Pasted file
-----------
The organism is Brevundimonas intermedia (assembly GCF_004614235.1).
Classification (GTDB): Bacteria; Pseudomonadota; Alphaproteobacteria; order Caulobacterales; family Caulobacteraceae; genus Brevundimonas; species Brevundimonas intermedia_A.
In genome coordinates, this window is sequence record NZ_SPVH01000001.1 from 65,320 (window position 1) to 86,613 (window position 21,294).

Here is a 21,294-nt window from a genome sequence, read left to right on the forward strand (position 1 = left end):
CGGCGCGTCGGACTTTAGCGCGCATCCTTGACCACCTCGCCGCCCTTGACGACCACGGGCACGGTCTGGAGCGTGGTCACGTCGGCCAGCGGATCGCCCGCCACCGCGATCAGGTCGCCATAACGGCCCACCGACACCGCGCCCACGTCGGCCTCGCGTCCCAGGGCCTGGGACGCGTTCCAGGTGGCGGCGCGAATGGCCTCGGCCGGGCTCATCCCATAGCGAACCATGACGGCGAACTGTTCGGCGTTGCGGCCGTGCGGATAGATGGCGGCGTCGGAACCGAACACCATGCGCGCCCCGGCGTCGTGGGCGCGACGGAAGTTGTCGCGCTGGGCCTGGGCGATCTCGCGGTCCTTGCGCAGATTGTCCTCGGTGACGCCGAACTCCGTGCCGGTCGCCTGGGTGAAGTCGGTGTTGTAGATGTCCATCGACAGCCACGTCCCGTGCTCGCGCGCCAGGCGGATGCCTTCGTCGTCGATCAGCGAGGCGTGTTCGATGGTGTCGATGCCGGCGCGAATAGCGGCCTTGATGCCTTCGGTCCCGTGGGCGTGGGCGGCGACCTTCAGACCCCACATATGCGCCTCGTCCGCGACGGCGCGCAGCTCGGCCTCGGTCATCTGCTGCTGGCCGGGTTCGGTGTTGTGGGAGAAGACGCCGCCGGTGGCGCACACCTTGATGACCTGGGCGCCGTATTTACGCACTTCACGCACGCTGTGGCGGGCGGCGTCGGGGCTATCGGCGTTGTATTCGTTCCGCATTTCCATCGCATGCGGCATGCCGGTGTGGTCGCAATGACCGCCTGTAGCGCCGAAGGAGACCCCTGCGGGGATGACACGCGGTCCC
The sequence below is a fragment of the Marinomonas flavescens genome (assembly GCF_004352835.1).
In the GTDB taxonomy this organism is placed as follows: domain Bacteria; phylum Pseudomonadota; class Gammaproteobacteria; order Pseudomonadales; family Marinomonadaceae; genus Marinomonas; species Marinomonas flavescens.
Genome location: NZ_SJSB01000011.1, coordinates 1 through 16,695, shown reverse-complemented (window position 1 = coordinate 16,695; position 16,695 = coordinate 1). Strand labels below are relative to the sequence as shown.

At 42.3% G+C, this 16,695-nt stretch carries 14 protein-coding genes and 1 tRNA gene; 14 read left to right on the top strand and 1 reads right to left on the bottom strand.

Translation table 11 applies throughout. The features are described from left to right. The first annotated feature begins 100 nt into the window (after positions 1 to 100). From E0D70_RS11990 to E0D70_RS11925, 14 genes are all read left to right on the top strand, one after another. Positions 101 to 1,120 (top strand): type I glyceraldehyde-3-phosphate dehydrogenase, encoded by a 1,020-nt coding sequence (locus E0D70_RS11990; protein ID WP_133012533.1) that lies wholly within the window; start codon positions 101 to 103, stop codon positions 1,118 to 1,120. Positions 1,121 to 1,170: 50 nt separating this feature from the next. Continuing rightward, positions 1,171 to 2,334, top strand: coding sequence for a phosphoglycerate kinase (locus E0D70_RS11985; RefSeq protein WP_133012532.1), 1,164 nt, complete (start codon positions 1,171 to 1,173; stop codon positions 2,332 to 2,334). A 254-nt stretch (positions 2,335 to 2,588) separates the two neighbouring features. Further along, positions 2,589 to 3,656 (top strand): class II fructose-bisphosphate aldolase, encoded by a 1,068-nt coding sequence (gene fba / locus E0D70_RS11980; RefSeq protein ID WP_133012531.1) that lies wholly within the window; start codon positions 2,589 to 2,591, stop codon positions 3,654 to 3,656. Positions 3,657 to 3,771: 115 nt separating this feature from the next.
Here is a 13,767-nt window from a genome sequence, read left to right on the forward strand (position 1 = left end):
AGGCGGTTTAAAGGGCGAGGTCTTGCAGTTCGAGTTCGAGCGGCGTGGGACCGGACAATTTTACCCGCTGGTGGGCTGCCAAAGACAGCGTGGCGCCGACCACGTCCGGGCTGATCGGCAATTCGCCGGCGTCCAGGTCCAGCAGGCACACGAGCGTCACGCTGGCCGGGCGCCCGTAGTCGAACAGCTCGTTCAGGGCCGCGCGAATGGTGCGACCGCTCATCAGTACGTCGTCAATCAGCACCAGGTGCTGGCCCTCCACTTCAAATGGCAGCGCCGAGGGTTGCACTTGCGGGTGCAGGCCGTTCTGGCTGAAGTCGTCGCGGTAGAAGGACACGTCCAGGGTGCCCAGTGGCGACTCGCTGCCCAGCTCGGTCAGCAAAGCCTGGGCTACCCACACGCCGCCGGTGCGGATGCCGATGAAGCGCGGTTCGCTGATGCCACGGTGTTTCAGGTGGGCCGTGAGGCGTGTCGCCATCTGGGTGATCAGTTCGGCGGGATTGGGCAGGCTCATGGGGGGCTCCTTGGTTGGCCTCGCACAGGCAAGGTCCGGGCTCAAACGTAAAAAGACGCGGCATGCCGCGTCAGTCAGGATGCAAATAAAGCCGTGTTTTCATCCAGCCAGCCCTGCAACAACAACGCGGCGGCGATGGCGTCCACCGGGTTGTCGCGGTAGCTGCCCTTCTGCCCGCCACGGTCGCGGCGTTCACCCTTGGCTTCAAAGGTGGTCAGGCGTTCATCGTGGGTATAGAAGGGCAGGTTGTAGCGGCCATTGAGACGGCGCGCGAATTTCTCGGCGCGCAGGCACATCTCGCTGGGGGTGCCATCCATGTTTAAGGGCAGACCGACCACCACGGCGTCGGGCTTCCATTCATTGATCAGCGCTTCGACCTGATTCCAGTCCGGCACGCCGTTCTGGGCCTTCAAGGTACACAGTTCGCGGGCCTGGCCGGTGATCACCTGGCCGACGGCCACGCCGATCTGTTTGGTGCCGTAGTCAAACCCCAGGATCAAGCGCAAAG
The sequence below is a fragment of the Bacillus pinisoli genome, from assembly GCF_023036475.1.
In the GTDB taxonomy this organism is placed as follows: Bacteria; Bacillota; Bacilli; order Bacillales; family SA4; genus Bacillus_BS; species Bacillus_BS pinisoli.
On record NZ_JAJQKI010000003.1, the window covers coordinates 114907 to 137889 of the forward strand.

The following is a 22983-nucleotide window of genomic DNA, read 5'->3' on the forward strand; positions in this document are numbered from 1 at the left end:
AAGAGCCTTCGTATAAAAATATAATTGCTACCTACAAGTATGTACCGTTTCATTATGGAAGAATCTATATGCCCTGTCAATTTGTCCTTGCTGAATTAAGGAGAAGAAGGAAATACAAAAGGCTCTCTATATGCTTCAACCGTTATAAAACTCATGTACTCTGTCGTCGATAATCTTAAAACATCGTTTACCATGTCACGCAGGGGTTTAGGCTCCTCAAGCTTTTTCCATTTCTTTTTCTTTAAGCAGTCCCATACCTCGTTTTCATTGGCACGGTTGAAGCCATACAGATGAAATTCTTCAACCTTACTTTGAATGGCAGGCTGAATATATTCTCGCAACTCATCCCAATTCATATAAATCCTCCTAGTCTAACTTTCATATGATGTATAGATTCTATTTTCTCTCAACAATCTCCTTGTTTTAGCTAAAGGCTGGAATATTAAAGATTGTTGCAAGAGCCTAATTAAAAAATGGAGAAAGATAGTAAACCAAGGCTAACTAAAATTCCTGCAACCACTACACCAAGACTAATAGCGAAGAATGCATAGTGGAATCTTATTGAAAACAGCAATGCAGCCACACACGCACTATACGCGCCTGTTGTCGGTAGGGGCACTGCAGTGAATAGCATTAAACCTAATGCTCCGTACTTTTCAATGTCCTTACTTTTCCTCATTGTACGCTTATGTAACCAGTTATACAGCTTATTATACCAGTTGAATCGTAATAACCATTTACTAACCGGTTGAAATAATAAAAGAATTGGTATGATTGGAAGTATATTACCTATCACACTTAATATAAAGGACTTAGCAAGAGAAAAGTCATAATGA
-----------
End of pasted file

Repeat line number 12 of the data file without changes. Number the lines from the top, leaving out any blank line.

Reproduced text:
AGGCGGTTTAAAGGGCGAGGTCTTGCAGTTCGAGTTCGAGCGGCGTGGGACCGGACAATTTTACCCGCTGGTGGGCTGCCAAAGACAGCGTGGCGCCGACCACGTCCGGGCTGATCGGCAATTCGCCGGCGTCCAGGTCCAGCAGGCACACGAGCGTCACGCTGGCCGGGCGCCCGTAGTCGAACAGCTCGTTCAGGGCCGCGCGAATGGTGCGACCGCTCATCAGTACGTCGTCAATCAGCACCAGGTGCTGGCCCTCCACTTCAAATGGCAGCGCCGAGGGTTGCACTTGCGGGTGCAGGCCGTTCTGGCTGAAGTCGTCGCGGTAGAAGGACACGTCCAGGGTGCCCAGTGGCGACTCGCTGCCCAGCTCGGTCAGCAAAGCCTGGGCTACCCACACGCCGCCGGTGCGGATGCCGATGAAGCGCGGTTCGCTGATGCCACGGTGTTTCAGGTGGGCCGTGAGGCGTGTCGCCATCTGGGTGATCAGTTCGGCGGGATTGGGCAGGCTCATGGGGGGCTCCTTGGTTGGCCTCGCACAGGCAAGGTCCGGGCTCAAACGTAAAAAGACGCGGCATGCCGCGTCAGTCAGGATGCAAATAAAGCCGTGTTTTCATCCAGCCAGCCCTGCAACAACAACGCGGCGGCGATGGCGTCCACCGGGTTGTCGCGGTAGCTGCCCTTCTGCCCGCCACGGTCGCGGCGTTCACCCTTGGCTTCAAAGGTGGTCAGGCGTTCATCGTGGGTATAGAAGGGCAGGTTGTAGCGGCCATTGAGACGGCGCGCGAATTTCTCGGCGCGCAGGCACATCTCGCTGGGGGTGCCATCCATGTTTAAGGGCAGACCGACCACCACGGCGTCGGGCTTCCATTCATTGATCAGCGCTTCGACCTGATTCCAGTCCGGCACGCCGTTCTGGGCCTTCAAGGTACACAGTTCGCGGGCCTGGCCGGTGATCACCTGGCCGACGGCCACGCCGATCTGTTTGGTGCCGTAGTCAAACCCCAGGATCAAGCGCAAAG